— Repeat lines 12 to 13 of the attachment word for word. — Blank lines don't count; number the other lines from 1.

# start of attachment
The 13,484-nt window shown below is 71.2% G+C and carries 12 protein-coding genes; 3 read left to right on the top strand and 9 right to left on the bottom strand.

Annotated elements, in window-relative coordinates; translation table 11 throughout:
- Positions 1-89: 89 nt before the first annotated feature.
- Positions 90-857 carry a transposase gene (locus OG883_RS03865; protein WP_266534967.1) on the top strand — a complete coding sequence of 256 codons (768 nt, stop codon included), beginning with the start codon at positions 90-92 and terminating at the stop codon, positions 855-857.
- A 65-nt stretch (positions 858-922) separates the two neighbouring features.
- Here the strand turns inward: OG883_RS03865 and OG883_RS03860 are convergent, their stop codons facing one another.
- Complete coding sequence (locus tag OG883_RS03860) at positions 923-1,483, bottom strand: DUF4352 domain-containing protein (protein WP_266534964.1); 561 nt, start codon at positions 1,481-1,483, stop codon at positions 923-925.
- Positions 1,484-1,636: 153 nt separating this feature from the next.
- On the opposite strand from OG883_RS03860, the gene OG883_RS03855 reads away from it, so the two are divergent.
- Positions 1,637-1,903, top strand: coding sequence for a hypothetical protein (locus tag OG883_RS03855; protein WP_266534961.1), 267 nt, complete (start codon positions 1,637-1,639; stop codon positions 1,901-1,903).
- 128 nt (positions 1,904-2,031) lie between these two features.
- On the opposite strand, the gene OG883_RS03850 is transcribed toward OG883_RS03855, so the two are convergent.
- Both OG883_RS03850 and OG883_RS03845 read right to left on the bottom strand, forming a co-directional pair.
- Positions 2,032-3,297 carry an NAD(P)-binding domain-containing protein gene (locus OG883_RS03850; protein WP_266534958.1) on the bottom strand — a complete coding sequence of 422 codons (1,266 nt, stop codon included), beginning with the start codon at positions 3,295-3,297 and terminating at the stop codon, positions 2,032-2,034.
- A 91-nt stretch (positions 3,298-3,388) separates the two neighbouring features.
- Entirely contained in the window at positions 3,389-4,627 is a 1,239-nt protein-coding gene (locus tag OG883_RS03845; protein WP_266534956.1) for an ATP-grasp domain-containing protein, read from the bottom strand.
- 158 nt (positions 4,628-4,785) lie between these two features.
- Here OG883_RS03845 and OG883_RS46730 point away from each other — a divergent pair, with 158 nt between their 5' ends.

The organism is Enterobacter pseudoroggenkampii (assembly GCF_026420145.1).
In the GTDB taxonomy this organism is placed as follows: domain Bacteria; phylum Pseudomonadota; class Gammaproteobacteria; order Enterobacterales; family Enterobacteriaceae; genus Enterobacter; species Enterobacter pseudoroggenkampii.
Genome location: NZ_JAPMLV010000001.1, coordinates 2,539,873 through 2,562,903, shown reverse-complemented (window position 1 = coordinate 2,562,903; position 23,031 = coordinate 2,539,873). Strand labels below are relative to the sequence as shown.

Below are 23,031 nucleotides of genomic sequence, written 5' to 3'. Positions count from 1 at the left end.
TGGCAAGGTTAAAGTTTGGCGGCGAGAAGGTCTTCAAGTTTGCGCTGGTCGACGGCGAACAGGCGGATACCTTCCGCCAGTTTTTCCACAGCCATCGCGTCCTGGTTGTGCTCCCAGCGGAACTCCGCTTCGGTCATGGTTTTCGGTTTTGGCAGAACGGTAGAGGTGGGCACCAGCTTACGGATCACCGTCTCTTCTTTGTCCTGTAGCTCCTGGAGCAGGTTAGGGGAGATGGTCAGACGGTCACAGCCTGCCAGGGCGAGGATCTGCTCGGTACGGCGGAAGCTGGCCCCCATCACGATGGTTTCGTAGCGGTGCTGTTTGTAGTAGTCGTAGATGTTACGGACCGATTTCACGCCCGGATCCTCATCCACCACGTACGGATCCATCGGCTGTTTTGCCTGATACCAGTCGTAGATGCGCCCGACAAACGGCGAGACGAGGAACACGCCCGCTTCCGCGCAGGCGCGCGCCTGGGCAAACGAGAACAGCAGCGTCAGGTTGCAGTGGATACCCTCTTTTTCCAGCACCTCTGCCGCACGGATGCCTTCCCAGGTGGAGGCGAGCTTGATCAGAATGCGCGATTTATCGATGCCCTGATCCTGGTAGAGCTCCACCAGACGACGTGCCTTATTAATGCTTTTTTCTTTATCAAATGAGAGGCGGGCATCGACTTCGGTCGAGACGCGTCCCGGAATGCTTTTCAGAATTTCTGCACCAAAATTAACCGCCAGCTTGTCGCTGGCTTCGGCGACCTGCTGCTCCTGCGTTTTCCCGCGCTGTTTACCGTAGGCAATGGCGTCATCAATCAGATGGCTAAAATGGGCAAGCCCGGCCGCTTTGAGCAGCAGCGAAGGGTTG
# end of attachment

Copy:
- On the opposite strand, the gene OG883_RS03850 is transcribed toward OG883_RS03855, so the two are convergent.
- Both OG883_RS03850 and OG883_RS03845 read right to left on the bottom strand, forming a co-directional pair.